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Federal funding hikes in schools leads to expansions/updates

By Meg Dickens
Staff Writer

The Johnson County School system has been expanding and growing slightly despite hardships related to the COVID-19 pandemic. Recent records showed an increase in government funding because of increased enrollment. Funding from ESSER (Elementary and Secondary School Emergency Relief) is also helping local education to update equipment on both a small and large scale. As the community grows, so do local funding and possibilities.

One of the larger projects is the Mountain City Elementary (MCE) School expansion. MCE is the second-largest elementary school in Johnson County in size and the largest in population. Director of Schools Mischelle Simcox explained that they were “out of space.” Now officials are planning a $3.5 million project turning the current gym into classrooms and building a new gym.

The current quantity of grants has school officials transferring temporary funds equalling $1 million to the trustee’s office. Under the Comptroller’s guidance many years ago, Johnson County started keeping $300,000 in this fund but needed to bump up the amount to keep the schools and trustee’s office from appearing over budget. These funds work as a placeholder while waiting for federal reimbursements.

“We’re getting huge bills we can’t cover,” said Johnson County School Finance Director Tina Lipford while explaining why the funds needed to move. “It’s putting everyone in the red.”

Purchases such as the recent Chromebooks or educational television purchases equal around $300,000 to $400,00 on their own, which would exceed the monthly budget despite having the funding available. According to Elementary and Federal Programs Supervisor Angie Wills, schools have received approximately $10 million in ESSER funds and expect a minimum of $6 million more.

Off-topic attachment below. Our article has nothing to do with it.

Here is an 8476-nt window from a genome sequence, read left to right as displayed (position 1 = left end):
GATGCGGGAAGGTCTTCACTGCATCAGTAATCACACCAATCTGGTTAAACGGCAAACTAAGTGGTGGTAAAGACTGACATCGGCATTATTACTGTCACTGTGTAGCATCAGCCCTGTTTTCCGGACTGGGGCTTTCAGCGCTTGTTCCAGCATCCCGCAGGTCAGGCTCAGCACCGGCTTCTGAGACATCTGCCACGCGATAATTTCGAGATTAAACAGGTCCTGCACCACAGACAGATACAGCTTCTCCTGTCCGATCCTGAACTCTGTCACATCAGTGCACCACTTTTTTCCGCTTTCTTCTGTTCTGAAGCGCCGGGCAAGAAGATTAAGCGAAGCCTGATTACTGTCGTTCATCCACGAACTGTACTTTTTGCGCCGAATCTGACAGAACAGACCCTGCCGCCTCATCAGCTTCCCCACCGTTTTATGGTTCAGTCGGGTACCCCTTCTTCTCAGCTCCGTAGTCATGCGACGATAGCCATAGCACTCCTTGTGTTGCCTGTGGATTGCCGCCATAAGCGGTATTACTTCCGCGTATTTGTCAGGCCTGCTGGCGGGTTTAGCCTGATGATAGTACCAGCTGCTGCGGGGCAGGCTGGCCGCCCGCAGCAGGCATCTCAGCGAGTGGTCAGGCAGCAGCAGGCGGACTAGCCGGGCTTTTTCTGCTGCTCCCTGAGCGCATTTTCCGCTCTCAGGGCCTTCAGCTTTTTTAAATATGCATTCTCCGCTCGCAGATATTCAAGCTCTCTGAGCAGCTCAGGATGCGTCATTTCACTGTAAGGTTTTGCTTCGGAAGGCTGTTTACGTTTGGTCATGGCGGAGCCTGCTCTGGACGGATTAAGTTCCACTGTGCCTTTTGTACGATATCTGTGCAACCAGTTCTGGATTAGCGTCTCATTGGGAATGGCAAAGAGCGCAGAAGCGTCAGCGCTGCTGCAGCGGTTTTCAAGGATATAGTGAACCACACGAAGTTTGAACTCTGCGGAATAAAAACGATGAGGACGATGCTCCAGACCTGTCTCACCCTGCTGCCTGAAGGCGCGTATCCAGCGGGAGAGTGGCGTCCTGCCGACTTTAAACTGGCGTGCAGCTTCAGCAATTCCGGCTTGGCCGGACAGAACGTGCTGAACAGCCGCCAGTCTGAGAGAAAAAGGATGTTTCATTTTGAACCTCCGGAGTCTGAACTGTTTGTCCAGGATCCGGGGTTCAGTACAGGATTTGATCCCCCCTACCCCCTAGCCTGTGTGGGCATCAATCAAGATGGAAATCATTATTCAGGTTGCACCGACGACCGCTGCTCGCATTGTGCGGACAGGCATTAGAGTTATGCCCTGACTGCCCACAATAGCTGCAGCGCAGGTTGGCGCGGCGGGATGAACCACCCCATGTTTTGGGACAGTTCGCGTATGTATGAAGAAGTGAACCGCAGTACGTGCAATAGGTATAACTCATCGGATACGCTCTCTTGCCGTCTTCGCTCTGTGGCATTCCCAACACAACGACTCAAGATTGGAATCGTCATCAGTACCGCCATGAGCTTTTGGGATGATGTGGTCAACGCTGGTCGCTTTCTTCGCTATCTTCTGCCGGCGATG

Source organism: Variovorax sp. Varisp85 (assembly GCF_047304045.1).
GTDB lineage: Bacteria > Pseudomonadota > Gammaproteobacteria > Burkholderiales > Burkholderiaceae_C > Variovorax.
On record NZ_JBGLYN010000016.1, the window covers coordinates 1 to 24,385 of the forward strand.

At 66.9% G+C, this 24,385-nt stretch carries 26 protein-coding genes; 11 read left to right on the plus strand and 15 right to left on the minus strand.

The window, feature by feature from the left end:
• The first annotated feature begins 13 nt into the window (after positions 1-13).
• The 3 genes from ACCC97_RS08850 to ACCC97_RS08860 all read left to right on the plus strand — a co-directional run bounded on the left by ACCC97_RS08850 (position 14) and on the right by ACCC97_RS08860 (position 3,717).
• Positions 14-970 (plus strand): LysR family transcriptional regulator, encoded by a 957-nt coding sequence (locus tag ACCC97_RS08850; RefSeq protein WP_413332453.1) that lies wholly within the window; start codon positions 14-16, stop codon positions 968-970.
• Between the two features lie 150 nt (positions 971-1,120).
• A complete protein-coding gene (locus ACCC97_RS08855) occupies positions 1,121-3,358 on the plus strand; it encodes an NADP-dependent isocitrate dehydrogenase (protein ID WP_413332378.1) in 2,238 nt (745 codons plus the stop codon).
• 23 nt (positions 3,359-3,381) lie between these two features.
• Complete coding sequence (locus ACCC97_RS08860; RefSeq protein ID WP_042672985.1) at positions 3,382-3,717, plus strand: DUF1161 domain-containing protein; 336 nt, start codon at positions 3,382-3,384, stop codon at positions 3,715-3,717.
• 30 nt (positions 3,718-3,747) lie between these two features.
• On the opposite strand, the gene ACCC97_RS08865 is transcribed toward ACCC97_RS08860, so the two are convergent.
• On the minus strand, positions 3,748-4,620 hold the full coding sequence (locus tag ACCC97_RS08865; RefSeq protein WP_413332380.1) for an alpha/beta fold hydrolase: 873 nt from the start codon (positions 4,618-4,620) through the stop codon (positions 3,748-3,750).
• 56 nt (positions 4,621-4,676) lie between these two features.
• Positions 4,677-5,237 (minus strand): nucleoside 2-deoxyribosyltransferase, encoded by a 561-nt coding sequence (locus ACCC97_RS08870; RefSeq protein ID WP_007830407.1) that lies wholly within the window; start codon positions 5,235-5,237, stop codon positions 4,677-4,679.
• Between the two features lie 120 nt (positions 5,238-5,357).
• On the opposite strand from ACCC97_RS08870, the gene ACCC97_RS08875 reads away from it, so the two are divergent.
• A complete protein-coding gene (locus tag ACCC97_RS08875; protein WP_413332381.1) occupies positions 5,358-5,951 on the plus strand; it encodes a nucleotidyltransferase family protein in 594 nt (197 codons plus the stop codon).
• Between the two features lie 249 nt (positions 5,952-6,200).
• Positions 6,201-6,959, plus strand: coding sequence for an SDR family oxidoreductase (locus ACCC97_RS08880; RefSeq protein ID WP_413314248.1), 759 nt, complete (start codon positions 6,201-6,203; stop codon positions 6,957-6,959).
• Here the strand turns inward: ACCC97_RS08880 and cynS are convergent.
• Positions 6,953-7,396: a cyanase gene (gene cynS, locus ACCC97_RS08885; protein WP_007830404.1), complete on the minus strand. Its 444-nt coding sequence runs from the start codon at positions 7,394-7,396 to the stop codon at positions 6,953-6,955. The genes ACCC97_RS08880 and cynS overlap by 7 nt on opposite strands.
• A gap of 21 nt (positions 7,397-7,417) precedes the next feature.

Moving forward, Johnson County Schools plans even more updates. The School Board approved a $92,897 bid to manufacture arena lights for the Paul H. McEwen Stadium and another $130,000 to $150,000 for installation. Johnson County Schools Secondary Supervisor Dr. Stephen Long explained that Mountain Electric warns the crossbeams on the current fixtures are becoming a safety hazard. Officials are also updating school zone signage for $19,983, wholly funded through UTRUST so that each school has noticeable flashing lights to indicate when the speed limit change is in effect.

For more information about Johnson County Schools, its projects, and upcoming events, visit jocoed.net. View previously streamed events such as School Board meetings and graduation at the Johnson County Schools TN Video YouTube channel.